…to learning (long term, deep, learning, transfer and application, resulting in sustained, individual, advanced performance improvement outcomes)
This is classroom AND elearning focused (bad pedagogy in classrooms is bad pedagogy online)
Traditional educators are subject matter experts, not long term learning experts
This must change
You might find these supporting links interesting:
Click to access GSContest1.pdf
Tom, Thanks for the comments and the great links.
Thanks for your article – I’m new to the blog and I’m really enjoying it.
I had some thoughts on your ‘Who is training the online trainers’ article. I am a qualified Primary School teacher turned eLearning consultant. My belief is what makes a good teacher online or on the ground is a passion for education, a love of learning (learning for yourself and for others) and an understanding of how ‘learning’ works. So here are some thoughts for what they’re worth:
A ‘qualified’ teacher is never a guarantee of a good teacher. Even a 4 year degree cannot make someone passionate about education. Ask anyone who has been at school (which is hopefully just about everyone you know) whether all their ‘qualified’ high school and primary school teachers were good at their jobs. The answer will be no. In just about every school today there are still teachers who are not good at teaching (or educating, or facilitating learning, or whatever you want to call it today!). So, sadly a qualification doesn’t guarantee anything. I think we should put more thought into ‘what’ goes into a qualification than just the fact of getting it. Much like corporations often miss the point of eLearning as just a way to reduce trainer headcounts and minimise traning costs, instead of striving for best outcome, quality learning and how this can actually improve their business.
Similarly, I find university and college lecturers often ‘qualified’ in their subject matter, but by no means good at inspiring or engaging a lecture-room full of students – thank goodness for textbooks, study groups and Wikipedia! Again, ask any university graduate if all their lecturers were good ‘teachers’ and the answer will undoubtedly be ‘no’. Just because you ‘know’ something doesn’t mean you’re going to be good at teaching it. So I don’t think the problem of poor teaching/engagement is solely at the door of online learning. Again, I am not saying that it’s ok to have no training or certification to teach, online or otherwise, I’m saying there’s more to it than having the qualification…what is IN the qualification is key. Everyone is always talking about changing our paradigm in education, but for me the reality is we have to go to ground zero. There are flaws at every level. Perhaps online learning just shows them up more clearly?
I think a few other people who commented mentioned other places that are also putting some effort into training online trainers, in addition to Cisco that you noted. I think there is actually more and more training of this kind coming up – I recently attended a course on a rapid eLearning authoring tool and the same company also does a Master eLearning Course that you can certify in which covers a broad spectrum of eLearning teaching skills (this is in Australia). So I think they’re there, but more are needed…we just need to make sure they’re quality!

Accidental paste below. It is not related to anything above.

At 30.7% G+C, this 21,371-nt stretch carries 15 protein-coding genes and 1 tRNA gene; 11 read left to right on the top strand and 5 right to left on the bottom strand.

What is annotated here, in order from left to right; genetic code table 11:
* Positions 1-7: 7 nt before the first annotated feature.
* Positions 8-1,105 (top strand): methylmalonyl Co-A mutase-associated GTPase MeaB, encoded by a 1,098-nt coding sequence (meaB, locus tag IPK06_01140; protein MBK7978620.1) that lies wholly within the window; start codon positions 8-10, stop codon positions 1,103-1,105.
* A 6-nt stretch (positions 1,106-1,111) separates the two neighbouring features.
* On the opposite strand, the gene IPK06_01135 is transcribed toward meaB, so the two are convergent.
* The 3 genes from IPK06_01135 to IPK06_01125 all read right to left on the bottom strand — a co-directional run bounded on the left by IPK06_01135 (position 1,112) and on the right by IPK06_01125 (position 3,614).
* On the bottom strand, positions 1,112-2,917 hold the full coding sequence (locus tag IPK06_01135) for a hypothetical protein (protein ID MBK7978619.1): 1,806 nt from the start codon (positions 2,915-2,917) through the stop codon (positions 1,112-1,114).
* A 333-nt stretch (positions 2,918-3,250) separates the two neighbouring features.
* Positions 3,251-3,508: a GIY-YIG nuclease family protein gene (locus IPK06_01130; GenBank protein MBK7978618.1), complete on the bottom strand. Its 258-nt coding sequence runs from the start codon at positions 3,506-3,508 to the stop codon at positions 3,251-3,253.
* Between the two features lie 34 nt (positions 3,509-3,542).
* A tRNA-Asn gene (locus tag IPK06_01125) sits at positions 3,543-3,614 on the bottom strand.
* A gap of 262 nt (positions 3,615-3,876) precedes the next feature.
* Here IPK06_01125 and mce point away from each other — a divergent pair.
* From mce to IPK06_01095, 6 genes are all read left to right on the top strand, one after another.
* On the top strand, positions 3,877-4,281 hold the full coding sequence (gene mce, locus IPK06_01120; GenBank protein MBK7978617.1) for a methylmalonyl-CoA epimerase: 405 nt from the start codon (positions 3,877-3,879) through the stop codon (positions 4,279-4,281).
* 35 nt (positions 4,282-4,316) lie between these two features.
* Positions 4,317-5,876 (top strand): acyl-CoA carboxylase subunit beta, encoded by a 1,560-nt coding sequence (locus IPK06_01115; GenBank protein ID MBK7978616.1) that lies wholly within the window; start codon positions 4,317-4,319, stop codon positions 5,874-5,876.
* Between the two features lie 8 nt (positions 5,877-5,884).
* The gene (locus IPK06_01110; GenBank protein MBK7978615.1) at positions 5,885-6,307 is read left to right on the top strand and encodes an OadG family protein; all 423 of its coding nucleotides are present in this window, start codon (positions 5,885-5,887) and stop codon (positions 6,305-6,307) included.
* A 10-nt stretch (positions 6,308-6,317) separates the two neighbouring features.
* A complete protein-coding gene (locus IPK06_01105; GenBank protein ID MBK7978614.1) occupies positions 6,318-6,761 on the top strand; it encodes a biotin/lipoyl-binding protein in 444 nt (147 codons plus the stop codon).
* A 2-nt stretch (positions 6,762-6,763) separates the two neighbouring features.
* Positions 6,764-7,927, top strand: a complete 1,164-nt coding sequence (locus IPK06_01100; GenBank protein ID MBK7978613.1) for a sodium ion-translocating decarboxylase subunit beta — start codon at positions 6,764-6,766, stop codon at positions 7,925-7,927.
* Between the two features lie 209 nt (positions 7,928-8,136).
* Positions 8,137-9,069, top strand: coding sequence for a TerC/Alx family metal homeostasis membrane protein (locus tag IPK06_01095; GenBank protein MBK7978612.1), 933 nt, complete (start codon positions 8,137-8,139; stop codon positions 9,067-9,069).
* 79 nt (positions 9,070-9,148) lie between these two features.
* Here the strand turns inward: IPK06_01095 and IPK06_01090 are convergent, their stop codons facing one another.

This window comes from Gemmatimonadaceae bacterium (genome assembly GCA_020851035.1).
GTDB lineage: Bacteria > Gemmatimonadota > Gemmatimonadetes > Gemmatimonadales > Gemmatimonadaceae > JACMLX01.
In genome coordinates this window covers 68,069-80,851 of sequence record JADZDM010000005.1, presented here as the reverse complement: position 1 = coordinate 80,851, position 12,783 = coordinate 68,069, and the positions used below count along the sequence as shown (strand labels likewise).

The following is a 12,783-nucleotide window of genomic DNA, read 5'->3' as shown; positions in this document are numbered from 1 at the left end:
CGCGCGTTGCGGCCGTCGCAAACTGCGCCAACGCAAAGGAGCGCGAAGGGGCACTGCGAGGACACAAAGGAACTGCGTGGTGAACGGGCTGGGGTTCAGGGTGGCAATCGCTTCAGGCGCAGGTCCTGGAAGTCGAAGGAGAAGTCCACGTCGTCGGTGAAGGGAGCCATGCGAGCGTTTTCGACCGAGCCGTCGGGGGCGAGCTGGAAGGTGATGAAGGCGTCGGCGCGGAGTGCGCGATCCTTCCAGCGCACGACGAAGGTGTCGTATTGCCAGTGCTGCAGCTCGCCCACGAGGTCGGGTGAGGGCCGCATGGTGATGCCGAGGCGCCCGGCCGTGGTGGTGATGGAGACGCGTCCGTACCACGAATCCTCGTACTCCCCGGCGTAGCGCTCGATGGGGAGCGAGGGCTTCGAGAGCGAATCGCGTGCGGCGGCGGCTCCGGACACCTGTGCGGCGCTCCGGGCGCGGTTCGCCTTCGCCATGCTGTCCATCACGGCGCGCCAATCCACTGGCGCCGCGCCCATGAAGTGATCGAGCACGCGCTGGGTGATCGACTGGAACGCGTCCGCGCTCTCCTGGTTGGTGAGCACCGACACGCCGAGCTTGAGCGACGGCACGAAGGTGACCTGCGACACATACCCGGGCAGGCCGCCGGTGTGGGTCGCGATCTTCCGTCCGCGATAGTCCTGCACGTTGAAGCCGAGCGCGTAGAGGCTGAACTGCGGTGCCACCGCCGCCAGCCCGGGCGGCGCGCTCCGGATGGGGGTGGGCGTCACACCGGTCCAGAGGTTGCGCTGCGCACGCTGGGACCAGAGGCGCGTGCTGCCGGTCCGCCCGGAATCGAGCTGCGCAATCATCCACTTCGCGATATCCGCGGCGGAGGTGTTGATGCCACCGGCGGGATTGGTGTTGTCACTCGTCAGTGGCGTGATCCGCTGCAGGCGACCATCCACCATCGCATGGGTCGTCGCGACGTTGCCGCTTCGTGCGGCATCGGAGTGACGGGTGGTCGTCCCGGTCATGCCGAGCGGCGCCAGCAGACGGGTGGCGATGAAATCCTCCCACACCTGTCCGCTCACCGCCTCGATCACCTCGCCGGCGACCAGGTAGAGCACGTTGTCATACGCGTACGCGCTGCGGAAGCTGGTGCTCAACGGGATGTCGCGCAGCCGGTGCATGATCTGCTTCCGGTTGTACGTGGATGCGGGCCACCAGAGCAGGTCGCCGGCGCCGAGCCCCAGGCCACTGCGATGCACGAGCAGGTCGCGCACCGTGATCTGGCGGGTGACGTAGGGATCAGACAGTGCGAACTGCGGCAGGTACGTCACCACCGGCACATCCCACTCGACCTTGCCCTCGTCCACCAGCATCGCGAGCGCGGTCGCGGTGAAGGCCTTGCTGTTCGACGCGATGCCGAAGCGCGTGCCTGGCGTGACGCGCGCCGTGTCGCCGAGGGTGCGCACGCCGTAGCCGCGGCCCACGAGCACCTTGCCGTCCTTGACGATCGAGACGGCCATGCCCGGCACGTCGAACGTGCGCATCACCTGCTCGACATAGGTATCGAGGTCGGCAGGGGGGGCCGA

Thanks again for the article! Anne
Who is Training the Online Teachers to Teach Online? We are!
The Leading Edge Certification (LEC) is a national certification program in educational technology and curriculum innovation. Created by an Alliance of nonprofits, universities and educational agencies, LEC is the first national certification program of its kind, and is platform and vendor neutral. There are currently three (3) areas of certification offered by LEC: Online and Blended Teacher, Administrator and Digital Educator (available late fall 2013). http://www.leadingedgecertification.org/
The San Diego Office of Education is a trusted Leading Edge Alliance partner and has certified over 200 educators from San Diego County and across the nation. Because we conduct focused, ongoing evaluation of our program we know that 98% of our LEC graduates self-report they are “moderately to highly confident in their ability to integrate or manage key components in an online or blended learning environment.” For more information on San Diego County Office of Education’s Leading Edge Certification course go to: http://goo.gl/wOual3
Or contact me directly:
Project Specialist, Online and Blended Learning
San Diego County Office of Education
Great article and I am glad to see people asking these questions. Here is the California Community Colleges we do ask teachers to get training to teach online, at most colleges anyway.
I have a program for this you can see here http://alexandereducation.org/EDT/ which began in 2008, many teachers have completed it.
We also have @ONE, a program run by the State Chancellors Office.
There are also several programs in the UC’s however these are not hands on, in my experience.
There are so many sources are available over web like Wikipedia, Google and much more that compare to be very effective in designing online course materials and getting the insight on how to teach online using different platform.
Really great post thanks for sharing.